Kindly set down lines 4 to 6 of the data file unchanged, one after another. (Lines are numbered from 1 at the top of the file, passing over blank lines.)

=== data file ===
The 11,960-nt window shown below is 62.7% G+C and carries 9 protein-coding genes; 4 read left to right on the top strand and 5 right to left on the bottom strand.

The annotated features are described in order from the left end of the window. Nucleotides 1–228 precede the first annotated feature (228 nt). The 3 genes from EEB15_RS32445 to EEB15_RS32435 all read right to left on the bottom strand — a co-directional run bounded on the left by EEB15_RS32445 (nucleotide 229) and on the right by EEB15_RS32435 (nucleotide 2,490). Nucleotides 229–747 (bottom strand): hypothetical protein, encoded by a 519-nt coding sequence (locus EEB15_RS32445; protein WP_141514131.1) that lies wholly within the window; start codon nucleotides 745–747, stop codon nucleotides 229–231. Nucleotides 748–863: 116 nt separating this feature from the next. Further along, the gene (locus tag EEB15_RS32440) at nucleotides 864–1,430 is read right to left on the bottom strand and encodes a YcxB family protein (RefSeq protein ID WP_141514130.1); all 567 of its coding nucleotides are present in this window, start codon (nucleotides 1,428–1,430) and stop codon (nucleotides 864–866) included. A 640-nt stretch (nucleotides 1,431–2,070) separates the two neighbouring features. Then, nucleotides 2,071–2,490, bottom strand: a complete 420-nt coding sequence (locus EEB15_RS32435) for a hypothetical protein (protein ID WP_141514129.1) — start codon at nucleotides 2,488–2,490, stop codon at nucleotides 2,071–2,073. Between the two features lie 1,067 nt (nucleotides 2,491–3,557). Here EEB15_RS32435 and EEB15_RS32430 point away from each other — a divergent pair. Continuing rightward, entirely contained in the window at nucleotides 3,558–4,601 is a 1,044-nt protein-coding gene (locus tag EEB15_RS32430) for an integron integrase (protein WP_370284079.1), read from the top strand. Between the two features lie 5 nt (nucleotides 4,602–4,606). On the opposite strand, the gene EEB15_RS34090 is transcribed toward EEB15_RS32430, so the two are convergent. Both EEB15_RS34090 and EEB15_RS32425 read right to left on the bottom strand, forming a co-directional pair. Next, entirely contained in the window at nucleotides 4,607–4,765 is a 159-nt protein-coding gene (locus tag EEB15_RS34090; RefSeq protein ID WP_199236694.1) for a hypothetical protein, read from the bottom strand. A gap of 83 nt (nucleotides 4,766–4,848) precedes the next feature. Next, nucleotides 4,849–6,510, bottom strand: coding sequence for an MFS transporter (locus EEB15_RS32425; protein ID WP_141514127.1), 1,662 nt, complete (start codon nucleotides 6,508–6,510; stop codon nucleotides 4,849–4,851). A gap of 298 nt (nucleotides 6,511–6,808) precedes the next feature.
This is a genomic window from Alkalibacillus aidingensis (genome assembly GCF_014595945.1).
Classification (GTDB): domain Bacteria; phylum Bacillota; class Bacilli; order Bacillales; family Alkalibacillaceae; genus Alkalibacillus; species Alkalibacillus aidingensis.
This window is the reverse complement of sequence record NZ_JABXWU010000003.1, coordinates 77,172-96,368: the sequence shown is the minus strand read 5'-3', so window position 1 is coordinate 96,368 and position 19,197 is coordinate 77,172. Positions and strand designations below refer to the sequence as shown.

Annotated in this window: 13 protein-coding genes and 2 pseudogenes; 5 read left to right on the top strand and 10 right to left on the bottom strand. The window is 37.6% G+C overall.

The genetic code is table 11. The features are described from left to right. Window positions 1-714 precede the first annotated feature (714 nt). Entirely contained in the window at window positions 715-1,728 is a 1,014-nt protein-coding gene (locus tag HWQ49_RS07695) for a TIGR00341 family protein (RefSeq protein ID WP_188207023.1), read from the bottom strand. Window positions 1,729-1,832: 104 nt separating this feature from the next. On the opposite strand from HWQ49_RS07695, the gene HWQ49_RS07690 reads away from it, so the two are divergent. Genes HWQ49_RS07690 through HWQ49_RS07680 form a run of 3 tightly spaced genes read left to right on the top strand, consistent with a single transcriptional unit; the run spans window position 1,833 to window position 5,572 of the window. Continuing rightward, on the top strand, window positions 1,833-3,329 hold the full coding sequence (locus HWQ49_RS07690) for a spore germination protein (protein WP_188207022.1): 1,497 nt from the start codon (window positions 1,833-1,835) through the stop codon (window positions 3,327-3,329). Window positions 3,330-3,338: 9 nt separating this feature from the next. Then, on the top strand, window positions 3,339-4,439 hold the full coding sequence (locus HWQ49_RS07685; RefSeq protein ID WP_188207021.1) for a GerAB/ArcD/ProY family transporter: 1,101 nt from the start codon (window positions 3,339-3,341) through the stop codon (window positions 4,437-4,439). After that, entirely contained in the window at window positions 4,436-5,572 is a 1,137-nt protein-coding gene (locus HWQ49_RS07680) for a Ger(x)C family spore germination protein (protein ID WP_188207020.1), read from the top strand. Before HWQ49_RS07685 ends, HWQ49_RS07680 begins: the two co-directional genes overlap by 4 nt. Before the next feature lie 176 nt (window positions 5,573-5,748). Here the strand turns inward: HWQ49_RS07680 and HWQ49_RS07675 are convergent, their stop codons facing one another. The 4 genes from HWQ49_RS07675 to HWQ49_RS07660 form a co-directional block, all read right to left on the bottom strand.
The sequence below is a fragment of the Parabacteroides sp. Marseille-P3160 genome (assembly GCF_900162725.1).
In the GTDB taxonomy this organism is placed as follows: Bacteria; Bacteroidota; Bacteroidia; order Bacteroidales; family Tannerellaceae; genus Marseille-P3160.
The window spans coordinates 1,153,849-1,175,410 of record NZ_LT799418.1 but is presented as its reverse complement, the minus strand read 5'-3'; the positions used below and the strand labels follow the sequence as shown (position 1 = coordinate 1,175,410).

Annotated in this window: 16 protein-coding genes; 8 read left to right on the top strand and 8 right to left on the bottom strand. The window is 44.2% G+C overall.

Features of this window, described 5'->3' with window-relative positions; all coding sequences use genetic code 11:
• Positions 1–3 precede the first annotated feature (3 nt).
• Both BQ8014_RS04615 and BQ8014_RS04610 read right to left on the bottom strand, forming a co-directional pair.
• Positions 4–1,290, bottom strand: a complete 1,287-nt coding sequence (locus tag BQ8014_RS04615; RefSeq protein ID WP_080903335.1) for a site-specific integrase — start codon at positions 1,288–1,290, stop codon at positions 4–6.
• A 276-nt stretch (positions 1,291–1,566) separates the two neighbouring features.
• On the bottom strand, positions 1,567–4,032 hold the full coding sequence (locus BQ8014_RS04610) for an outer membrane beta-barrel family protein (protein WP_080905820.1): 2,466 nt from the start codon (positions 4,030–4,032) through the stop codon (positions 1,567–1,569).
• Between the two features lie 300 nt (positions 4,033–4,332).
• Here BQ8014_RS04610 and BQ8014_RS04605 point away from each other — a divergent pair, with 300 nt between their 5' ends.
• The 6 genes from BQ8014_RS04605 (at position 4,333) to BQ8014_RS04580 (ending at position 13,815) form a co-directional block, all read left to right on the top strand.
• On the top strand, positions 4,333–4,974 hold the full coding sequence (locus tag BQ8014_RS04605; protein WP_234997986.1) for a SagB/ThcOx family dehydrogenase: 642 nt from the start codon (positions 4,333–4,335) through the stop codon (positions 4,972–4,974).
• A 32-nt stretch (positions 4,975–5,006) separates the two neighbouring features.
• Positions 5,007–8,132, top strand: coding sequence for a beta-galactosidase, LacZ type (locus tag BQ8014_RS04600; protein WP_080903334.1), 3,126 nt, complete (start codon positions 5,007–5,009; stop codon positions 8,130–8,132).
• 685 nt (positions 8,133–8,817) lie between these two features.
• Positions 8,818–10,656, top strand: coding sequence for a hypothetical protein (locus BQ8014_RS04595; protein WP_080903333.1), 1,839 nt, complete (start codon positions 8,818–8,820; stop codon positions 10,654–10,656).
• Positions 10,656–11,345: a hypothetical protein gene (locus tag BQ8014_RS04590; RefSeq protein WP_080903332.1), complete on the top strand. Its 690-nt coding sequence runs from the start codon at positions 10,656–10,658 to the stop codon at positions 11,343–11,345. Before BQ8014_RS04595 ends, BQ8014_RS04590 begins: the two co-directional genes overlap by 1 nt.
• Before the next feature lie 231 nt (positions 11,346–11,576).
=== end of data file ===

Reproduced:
Classification (GTDB): domain Bacteria; phylum Bacillota; class Bacilli; order Bacillales; family Alkalibacillaceae; genus Alkalibacillus; species Alkalibacillus aidingensis.
This window is the reverse complement of sequence record NZ_JABXWU010000003.1, coordinates 77,172-96,368: the sequence shown is the minus strand read 5'-3', so window position 1 is coordinate 96,368 and position 19,197 is coordinate 77,172. Positions and strand designations below refer to the sequence as shown.

Annotated in this window: 13 protein-coding genes and 2 pseudogenes; 5 read left to right on the top strand and 10 right to left on the bottom strand. The window is 37.6% G+C overall.